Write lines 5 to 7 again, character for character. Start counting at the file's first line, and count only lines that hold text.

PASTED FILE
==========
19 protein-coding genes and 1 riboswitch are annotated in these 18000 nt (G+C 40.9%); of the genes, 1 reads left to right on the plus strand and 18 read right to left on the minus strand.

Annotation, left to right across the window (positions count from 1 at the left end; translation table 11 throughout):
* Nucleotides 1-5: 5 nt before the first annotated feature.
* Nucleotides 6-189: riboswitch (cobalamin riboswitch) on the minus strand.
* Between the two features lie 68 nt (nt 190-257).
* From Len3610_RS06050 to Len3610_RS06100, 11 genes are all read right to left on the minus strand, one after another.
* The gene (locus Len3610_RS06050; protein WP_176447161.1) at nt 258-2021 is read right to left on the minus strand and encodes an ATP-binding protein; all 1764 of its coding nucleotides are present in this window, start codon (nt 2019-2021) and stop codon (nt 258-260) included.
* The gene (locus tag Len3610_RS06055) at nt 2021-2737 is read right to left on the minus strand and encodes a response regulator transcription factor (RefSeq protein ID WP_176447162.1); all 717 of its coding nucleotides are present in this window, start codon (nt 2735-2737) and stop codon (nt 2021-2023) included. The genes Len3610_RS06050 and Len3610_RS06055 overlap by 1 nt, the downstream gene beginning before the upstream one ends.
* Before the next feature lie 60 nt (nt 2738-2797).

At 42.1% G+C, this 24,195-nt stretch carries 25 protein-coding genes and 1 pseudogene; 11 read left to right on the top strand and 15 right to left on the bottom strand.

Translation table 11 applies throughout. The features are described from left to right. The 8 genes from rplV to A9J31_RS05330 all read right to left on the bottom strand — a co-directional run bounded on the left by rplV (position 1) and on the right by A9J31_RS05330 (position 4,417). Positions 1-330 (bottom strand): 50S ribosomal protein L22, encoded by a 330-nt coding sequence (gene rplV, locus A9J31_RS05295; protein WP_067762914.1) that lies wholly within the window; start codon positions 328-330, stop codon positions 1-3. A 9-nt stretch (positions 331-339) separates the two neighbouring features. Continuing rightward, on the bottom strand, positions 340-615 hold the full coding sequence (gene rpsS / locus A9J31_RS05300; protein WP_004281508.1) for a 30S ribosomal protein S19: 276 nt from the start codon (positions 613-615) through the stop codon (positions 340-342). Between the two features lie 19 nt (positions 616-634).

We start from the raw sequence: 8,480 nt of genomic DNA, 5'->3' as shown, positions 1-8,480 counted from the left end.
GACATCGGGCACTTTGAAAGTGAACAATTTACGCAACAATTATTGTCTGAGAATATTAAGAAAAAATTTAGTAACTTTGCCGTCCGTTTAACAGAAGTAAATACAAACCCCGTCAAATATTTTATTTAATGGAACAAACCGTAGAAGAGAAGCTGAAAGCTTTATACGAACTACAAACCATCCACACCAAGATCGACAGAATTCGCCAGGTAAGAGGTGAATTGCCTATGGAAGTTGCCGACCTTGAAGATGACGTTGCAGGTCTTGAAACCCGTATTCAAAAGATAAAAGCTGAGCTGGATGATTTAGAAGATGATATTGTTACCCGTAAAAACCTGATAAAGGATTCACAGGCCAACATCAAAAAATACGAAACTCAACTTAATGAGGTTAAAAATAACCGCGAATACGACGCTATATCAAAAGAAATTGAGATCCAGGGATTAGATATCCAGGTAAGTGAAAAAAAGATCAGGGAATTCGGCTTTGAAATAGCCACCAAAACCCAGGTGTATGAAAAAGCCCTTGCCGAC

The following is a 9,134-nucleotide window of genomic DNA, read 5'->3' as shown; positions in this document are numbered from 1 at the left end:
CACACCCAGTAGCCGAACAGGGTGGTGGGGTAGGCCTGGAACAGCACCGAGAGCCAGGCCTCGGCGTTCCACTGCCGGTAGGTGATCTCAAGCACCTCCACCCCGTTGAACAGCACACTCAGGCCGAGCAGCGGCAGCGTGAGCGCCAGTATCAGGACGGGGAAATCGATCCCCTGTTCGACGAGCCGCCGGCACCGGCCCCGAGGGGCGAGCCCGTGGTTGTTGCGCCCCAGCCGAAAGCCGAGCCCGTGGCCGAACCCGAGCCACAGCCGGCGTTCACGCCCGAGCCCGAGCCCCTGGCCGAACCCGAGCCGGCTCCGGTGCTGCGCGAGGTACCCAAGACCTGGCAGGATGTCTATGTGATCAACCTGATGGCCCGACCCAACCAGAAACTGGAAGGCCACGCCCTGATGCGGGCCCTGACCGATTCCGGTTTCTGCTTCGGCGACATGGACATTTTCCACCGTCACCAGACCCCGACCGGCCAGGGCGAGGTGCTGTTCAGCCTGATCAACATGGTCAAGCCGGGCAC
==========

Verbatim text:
* Between the two features lie 68 nt (nt 190-257).
* From Len3610_RS06050 to Len3610_RS06100, 11 genes are all read right to left on the minus strand, one after another.
* The gene (locus Len3610_RS06050; protein WP_176447161.1) at nt 258-2021 is read right to left on the minus strand and encodes an ATP-binding protein; all 1764 of its coding nucleotides are present in this window, start codon (nt 2019-2021) and stop codon (nt 258-260) included.